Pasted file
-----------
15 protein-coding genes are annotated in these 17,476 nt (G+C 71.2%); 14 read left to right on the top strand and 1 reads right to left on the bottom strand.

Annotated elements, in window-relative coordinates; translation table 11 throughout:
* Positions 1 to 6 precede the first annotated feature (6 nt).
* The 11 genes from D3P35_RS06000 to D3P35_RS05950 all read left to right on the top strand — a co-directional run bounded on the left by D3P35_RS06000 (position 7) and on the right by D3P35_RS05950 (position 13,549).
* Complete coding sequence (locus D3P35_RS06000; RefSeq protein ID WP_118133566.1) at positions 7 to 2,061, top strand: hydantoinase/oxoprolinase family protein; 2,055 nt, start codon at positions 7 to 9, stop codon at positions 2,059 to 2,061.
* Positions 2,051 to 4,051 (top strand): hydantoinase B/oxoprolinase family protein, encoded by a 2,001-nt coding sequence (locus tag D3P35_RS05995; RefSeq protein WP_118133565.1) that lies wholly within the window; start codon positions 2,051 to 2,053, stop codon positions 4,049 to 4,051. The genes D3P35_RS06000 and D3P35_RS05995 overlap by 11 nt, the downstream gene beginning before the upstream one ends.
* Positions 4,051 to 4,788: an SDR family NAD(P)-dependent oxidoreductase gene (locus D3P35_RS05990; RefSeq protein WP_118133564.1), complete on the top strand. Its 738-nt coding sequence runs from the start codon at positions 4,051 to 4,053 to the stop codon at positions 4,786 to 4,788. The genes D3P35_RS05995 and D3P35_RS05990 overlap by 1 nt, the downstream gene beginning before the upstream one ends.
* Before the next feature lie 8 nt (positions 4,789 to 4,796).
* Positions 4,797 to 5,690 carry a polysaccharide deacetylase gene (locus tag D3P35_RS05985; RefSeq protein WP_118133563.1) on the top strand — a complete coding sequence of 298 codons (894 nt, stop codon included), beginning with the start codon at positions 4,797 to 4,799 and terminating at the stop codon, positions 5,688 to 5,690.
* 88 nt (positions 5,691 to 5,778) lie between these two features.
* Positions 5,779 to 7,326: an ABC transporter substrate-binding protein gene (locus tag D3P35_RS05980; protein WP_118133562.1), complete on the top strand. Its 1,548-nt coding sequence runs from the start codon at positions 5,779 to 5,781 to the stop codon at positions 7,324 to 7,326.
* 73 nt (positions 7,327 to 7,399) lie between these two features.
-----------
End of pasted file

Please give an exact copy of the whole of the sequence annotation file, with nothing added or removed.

15 protein-coding genes are annotated in these 17,476 nt (G+C 71.2%); 14 read left to right on the top strand and 1 reads right to left on the bottom strand.

Annotated elements, in window-relative coordinates; translation table 11 throughout:
* Positions 1 to 6 precede the first annotated feature (6 nt).
* The 11 genes from D3P35_RS06000 to D3P35_RS05950 all read left to right on the top strand — a co-directional run bounded on the left by D3P35_RS06000 (position 7) and on the right by D3P35_RS05950 (position 13,549).
* Complete coding sequence (locus D3P35_RS06000; RefSeq protein ID WP_118133566.1) at positions 7 to 2,061, top strand: hydantoinase/oxoprolinase family protein; 2,055 nt, start codon at positions 7 to 9, stop codon at positions 2,059 to 2,061.
* Positions 2,051 to 4,051 (top strand): hydantoinase B/oxoprolinase family protein, encoded by a 2,001-nt coding sequence (locus tag D3P35_RS05995; RefSeq protein WP_118133565.1) that lies wholly within the window; start codon positions 2,051 to 2,053, stop codon positions 4,049 to 4,051. The genes D3P35_RS06000 and D3P35_RS05995 overlap by 11 nt, the downstream gene beginning before the upstream one ends.
* Positions 4,051 to 4,788: an SDR family NAD(P)-dependent oxidoreductase gene (locus D3P35_RS05990; RefSeq protein WP_118133564.1), complete on the top strand. Its 738-nt coding sequence runs from the start codon at positions 4,051 to 4,053 to the stop codon at positions 4,786 to 4,788. The genes D3P35_RS05995 and D3P35_RS05990 overlap by 1 nt, the downstream gene beginning before the upstream one ends.
* Before the next feature lie 8 nt (positions 4,789 to 4,796).
* Positions 4,797 to 5,690 carry a polysaccharide deacetylase gene (locus tag D3P35_RS05985; RefSeq protein WP_118133563.1) on the top strand — a complete coding sequence of 298 codons (894 nt, stop codon included), beginning with the start codon at positions 4,797 to 4,799 and terminating at the stop codon, positions 5,688 to 5,690.
* 88 nt (positions 5,691 to 5,778) lie between these two features.
* Positions 5,779 to 7,326: an ABC transporter substrate-binding protein gene (locus tag D3P35_RS05980; protein WP_118133562.1), complete on the top strand. Its 1,548-nt coding sequence runs from the start codon at positions 5,779 to 5,781 to the stop codon at positions 7,324 to 7,326.
* 73 nt (positions 7,327 to 7,399) lie between these two features.